What is the rationale for a Captain to go down with a sinking ship?
I don’t think there is any expectation of him doing that but it is a show that he tried to do everything to save it until the last moment. A captain who leaves before it is clear there is no hope would be irresponsible.
Yes. The captain of the Lusitania, for instance, got off safely. But the captain is expected to stay at his post at long as he can to direct the crew and try to get as many people off safely as possible. Similarly, the crew is supposed to put the safety of the passengers ahead of their own.
Hi Sailor, your user name is the one I use on other sites-but as it was taken I came up with Frabus and this is my first post. The rational for the Captain going down with the ship was an economic one. As long as he was there representing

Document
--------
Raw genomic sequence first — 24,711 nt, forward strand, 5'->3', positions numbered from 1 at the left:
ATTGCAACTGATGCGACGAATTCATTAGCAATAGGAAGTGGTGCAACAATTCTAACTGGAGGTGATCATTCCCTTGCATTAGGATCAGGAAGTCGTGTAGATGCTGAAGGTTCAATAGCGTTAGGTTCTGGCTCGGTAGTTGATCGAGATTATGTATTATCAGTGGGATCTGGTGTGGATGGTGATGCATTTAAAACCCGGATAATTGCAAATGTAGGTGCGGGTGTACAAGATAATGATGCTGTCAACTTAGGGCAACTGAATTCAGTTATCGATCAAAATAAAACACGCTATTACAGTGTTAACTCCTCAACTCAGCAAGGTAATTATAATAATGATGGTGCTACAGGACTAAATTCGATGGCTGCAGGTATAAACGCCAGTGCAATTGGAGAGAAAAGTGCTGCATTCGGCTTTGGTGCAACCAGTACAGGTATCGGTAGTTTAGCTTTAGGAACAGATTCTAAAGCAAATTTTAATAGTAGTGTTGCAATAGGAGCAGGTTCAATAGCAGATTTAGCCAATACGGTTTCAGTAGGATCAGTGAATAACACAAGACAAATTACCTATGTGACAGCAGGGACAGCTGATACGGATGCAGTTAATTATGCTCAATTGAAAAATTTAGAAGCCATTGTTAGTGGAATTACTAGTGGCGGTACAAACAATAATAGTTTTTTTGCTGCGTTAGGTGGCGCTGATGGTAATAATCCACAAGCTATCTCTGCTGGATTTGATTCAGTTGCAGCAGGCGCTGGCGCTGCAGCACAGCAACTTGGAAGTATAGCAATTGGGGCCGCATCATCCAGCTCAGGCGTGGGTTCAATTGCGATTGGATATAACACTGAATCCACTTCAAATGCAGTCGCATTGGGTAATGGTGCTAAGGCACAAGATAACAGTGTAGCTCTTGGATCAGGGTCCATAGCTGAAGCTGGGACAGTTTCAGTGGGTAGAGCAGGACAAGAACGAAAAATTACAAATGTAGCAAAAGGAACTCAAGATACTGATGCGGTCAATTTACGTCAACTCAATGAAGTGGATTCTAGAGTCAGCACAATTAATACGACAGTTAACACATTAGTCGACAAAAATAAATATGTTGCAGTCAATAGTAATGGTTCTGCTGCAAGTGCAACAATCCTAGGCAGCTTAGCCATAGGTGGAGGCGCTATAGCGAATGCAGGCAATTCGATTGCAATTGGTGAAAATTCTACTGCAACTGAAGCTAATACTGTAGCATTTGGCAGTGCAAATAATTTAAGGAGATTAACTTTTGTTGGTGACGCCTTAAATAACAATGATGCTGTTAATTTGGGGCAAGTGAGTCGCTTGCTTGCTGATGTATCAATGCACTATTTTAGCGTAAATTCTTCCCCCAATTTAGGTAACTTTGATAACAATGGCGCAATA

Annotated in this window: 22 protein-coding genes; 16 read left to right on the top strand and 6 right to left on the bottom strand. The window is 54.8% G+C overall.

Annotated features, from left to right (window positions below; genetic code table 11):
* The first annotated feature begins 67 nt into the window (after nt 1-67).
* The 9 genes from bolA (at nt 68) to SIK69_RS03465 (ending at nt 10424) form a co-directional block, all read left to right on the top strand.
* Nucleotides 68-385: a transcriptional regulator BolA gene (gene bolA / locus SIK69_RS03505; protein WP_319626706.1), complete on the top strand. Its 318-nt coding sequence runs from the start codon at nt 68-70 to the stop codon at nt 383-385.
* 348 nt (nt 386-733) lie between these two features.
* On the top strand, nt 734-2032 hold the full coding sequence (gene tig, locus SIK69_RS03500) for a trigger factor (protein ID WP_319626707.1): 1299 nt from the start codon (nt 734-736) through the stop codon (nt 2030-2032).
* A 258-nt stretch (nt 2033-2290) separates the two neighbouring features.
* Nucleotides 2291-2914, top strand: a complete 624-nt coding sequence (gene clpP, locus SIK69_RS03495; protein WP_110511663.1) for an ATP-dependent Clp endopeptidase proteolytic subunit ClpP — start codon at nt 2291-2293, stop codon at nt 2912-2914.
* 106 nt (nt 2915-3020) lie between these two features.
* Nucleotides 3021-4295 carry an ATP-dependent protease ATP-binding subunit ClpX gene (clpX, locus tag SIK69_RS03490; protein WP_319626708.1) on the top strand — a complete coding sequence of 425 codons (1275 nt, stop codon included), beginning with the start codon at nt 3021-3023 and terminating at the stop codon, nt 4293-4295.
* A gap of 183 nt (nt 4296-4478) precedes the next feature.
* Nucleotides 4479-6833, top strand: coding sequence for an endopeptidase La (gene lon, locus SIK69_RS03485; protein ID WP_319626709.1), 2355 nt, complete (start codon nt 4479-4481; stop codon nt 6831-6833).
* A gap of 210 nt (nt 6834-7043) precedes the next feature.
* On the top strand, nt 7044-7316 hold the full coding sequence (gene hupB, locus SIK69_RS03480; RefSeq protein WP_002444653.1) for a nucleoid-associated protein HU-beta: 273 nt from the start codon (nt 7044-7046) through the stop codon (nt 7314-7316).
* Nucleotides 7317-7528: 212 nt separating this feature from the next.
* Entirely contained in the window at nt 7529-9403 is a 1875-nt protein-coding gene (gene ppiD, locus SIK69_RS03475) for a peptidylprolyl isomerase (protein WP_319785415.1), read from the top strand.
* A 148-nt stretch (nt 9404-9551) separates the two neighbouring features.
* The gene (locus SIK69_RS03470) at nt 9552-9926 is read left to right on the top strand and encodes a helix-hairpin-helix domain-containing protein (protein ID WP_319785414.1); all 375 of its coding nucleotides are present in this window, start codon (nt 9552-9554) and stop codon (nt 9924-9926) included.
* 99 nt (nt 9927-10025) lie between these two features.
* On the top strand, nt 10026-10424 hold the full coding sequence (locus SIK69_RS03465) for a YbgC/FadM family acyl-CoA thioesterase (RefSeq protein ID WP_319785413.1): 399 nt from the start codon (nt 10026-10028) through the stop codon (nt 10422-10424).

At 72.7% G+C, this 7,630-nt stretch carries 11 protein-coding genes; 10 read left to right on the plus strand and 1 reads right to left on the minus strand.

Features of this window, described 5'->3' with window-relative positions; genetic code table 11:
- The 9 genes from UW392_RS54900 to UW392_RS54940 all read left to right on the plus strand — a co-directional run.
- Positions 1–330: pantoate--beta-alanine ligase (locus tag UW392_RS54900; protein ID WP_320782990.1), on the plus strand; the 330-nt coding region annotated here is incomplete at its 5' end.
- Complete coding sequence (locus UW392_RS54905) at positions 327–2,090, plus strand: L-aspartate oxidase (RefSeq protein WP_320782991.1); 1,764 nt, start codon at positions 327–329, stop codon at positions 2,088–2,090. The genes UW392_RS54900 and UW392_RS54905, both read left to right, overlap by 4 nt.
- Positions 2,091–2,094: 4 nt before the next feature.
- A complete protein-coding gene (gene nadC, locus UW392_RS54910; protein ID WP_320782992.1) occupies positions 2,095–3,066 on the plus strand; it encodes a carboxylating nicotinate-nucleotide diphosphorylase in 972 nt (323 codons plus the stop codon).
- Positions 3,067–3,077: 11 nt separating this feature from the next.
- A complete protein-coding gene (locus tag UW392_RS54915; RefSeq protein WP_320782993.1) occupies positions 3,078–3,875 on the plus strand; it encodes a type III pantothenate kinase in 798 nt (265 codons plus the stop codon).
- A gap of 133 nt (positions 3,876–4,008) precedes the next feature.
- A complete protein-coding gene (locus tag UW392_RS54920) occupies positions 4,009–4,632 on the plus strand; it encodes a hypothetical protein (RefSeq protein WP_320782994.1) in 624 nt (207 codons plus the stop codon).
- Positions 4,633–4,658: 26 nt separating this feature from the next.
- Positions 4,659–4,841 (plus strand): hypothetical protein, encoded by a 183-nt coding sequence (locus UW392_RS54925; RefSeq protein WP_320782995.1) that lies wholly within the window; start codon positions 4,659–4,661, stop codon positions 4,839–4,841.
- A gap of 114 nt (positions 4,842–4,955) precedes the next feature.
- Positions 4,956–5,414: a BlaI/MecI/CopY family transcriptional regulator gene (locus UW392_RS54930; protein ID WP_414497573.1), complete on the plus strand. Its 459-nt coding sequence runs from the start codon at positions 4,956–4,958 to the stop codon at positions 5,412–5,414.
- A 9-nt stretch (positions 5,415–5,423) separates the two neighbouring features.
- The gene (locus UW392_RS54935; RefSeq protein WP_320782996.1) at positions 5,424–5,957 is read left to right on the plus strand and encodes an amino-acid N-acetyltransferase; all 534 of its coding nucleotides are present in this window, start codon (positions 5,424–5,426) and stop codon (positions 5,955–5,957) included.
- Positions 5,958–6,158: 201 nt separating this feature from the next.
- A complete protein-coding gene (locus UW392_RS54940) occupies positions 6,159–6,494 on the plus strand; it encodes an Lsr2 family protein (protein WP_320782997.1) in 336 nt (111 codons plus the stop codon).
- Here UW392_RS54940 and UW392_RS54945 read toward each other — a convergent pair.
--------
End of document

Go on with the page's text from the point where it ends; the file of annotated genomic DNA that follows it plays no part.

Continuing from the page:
the company the vessel wasn’t abandoned and he could negotiate with would be salvors. This sometimes enabled the owners and underwriters to settle for a towing fee instead of being sued for salvage. Also the Captain if he actually did perish with his vessel was often regarded as a hero rather than the incompetent who lost his ship.
** Frabus**, welcome aboard the board!
(sorry…couldn’t resist the welcome…)
And there are other theories, too … I read an anecdote from a Navy noncom about being billed for a piece of equipment that was stolen from him. When he complained, he was told that he was responsible for the security of any piece of Navy property entrusted to him. “So, if a Jeep I was driving was stolen, I’d have to pay for that too?” he asked. On an affirmative response, he mused, “Now I know why the captain always goes down with his ship …”